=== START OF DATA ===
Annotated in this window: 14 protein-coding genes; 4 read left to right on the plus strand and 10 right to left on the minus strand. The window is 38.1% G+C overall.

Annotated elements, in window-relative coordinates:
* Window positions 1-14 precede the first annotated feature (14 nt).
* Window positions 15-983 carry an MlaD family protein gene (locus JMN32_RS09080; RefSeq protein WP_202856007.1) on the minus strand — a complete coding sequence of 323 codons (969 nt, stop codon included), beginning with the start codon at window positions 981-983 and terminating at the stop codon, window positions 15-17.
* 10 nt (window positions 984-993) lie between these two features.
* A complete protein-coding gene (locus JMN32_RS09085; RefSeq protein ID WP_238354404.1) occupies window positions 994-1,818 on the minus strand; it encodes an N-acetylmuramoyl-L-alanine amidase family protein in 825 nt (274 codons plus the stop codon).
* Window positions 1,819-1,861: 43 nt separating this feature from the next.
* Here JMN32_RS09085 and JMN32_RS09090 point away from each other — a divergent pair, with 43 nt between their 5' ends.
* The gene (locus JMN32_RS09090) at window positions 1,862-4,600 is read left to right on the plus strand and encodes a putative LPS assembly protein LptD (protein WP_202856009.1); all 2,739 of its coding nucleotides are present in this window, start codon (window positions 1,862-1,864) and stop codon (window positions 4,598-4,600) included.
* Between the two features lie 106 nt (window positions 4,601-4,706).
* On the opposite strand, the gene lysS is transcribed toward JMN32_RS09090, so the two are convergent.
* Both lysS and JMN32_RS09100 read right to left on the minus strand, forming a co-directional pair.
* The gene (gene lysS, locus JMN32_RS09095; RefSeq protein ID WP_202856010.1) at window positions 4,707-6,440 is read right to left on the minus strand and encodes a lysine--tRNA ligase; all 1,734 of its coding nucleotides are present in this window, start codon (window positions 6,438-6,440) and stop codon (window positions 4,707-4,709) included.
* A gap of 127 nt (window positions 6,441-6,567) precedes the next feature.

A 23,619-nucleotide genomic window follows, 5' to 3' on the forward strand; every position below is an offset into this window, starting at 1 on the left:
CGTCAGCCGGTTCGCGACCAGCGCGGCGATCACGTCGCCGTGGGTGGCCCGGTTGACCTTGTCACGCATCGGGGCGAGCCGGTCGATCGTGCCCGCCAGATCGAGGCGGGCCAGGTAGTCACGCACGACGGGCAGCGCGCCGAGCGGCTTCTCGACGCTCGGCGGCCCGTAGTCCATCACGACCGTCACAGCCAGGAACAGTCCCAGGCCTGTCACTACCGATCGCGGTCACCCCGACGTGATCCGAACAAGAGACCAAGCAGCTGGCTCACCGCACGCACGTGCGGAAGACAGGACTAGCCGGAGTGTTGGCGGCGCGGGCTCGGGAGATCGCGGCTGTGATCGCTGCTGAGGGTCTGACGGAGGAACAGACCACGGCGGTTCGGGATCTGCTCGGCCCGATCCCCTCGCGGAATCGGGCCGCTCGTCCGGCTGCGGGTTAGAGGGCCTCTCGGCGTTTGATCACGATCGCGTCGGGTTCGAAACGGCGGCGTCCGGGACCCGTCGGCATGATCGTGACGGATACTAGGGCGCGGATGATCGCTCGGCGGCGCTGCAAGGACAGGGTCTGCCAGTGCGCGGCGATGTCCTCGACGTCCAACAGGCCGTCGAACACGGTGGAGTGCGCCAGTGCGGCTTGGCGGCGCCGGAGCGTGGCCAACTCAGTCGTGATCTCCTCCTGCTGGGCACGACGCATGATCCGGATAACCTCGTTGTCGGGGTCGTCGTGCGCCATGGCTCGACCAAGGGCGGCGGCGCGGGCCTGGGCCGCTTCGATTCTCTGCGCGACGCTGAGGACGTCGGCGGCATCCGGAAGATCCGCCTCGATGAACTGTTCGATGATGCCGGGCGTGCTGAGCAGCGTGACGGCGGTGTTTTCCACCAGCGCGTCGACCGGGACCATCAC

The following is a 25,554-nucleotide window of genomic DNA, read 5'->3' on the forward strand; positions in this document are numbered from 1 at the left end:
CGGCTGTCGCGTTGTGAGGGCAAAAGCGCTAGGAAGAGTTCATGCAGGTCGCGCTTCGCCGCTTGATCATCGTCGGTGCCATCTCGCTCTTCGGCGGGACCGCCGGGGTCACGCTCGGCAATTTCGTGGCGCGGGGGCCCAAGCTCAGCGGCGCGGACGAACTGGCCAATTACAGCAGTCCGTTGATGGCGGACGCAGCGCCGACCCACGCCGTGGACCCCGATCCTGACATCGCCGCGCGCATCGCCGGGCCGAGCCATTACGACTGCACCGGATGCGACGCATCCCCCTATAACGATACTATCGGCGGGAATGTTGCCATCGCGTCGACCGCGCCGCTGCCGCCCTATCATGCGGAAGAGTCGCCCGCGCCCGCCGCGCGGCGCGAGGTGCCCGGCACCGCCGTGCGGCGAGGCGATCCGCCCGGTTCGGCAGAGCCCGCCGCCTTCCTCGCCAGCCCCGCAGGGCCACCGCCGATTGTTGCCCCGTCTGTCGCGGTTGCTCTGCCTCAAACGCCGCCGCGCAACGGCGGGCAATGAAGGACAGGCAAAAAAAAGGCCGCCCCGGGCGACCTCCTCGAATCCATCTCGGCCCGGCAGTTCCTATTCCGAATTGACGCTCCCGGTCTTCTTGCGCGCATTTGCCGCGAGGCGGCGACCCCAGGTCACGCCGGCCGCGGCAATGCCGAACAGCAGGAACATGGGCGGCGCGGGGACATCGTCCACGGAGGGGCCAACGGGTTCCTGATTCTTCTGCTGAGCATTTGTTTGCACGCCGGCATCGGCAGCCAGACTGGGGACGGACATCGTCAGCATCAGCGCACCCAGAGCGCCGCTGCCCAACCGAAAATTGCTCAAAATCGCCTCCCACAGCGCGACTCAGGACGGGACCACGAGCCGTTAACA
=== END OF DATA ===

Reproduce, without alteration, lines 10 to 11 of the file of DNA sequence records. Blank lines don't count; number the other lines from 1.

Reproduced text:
* Between the two features lie 106 nt (window positions 4,601-4,706).
* On the opposite strand, the gene lysS is transcribed toward JMN32_RS09090, so the two are convergent.